Thinking about building an heirloom chair? Check out this DIY project where I had a very unique experience as a first time heirloom chair builder!
The process of taking raw material and turning it into something functional, has always struck me as a magical process. So to have the opportunity to start by splitting a log then spending my days transforming it’s pieces into a finely crafted piece of furniture, that will most certainly lost my entire lifetime, is extraordinary.
Throw in the fact that I’m in the tranquil Tennessee countryside surrounded by hand tools and good company, there is no wonder I always come back reinvigorated and at peace.
Greg Pennington is a master chairmaker in Hendersonville, TN who I met only a year ago but who I feel like I’ve known lifetimes. Not only is his friendly demeanor infectious, but he is an incredible teacher full of valuable knowledge and information.
Building at Greg’s always starts the same, with splitting a log to then turn into a piece of furniture. He not only teaches you how to use the traditional tools for this task but also the reason behind it.
If you split a log along it’s grain and let it dictate it’s path then it will be worlds stronger than a similar piece you cut at the bandsaw or tablesaw. And if you’re interested in building a chair to last a lifetime, and then some, then that strength is needed. This is just one golden nugget of information I learned from Greg during the class.
I’m predisposition to feel at home in a shop because it’s very much my happy place. However, Greg’s shop brings on a new level of joy and comfort that I don’t experience anywhere else. The atmosphere, and the work, makes me feel relaxed, at peace, and meditative even. It’s an environment that I can potentially joke with a friend on an adjacent shave horse, or sit in an easy silence and listen to the unique tool noises.
Greg is making chair making more accessible by offering templates for several different chairs, jigs, and rockers, this one included. There are links in the description for Greg’s class schedule as well as the templates available.
Greg’s class offers me the opportunity to use an assortment of tools that I don’t typically incorporate in my normal projects. Coming from using mostly power tools, it’s interesting and exciting to me to see and understand which hand tools takes the place of which power tool.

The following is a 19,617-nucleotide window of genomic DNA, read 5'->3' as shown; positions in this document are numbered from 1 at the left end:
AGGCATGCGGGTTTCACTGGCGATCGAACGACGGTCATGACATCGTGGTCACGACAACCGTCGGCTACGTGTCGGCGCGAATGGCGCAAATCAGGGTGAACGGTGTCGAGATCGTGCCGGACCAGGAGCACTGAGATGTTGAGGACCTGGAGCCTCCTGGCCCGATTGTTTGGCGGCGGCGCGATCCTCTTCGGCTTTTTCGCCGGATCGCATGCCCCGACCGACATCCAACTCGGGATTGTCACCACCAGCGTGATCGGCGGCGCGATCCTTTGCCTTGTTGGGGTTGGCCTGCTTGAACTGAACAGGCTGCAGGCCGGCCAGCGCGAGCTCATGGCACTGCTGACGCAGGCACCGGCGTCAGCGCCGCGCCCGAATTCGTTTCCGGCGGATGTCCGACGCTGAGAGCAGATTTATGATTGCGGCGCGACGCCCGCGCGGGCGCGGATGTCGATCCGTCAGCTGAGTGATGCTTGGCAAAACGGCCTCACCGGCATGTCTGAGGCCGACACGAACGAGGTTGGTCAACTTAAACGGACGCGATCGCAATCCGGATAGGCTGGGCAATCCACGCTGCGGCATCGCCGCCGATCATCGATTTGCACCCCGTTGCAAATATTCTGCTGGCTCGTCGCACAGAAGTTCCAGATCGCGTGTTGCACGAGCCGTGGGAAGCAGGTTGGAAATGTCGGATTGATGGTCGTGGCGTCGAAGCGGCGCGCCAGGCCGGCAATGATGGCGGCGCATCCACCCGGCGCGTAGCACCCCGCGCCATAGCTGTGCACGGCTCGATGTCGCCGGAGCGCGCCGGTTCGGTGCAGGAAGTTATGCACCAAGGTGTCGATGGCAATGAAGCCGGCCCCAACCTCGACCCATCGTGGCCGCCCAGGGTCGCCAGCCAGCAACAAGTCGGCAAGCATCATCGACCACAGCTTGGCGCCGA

I’ve done power carving before where I’ve removed a lot of material at once to try and shape something, and it was very satisfying. But it’s just a different sort of satisfation, using a scorp and feeling the sensation of removing one chunk at a time.
Then moving to a tranvisher to smooth out the rough marks left from the scorp…
then moving to a spoke shave to remove the rough marks left from the travisher…
to then move to a card scraper and be left with an unmarred seat that looks smooth and flawless.
Making this very traditional Windsor chair, it’s easy in the sense that Greg won’t allow you to mess it up, but it’s a lot of work. It’s full of details that require patient and attention but the fact that it takes so much intentional thought and movement, makes the end of the week’s result that much more satisfying.
It’s a little surreal to me that I will have this item for the rest of my life. Wherever I go, this chair will be with me. Then even after I pass, it could very well go through another person’s lifespan as well. I can only think of one or two other things that share the same longevity. So this is special, and my hands made it, out of a tree.
Sticking to the traditional Windsor style, after I perfected the chair, I painted it with Real Milk Paint. First with two coats of red then two coats of black. The idea behind the color scheme is so when wear spots start showing up on small areas of the chair, slight red will show through instead of bare wood.
I’m using Real Milk Paint for this final finishing touch. Real Milk Paint is known for their traditional color palette which is based on antique furniture. This is an environmental friendly, non-toxic, powedered paint where you just add water. The fact that it comes in a powder form means it doesn’t have a shelf life and also gives you the freedom to mix up your needed amount on a project to project basis. It has an extremely fast dry time of 30 mins so I was able to get all my coats of paint done in a single day instead of prolonging the steps over multiple days. I love Real Milk Paint because it acts much like a wood stain, in that it absorbs into the wood rather than lay on top of it. This allows for all the intricate details of the piece to be seen, even through the paint.
If you’re curious, the tape on the bottom is applied before paint, so that after things are buffed and prepped for oil, I would have a clean spot to sign and date my work before applying a few coats of oil to it.
If you are looking for a project as a relaxing escape or a unique learning experience, I highly recommend taking a class from Greg. You’ll not only be able to take away a mind full of useful information but also an heirloom piece of furniture that you’ll always be proud of.
By the way, Greg has some templates and patterns to help you build a chair on your own. Check them out here.
Awesome work, beautiful chair, and wonderful experience, thanks for sharing April! ????????????????????????????
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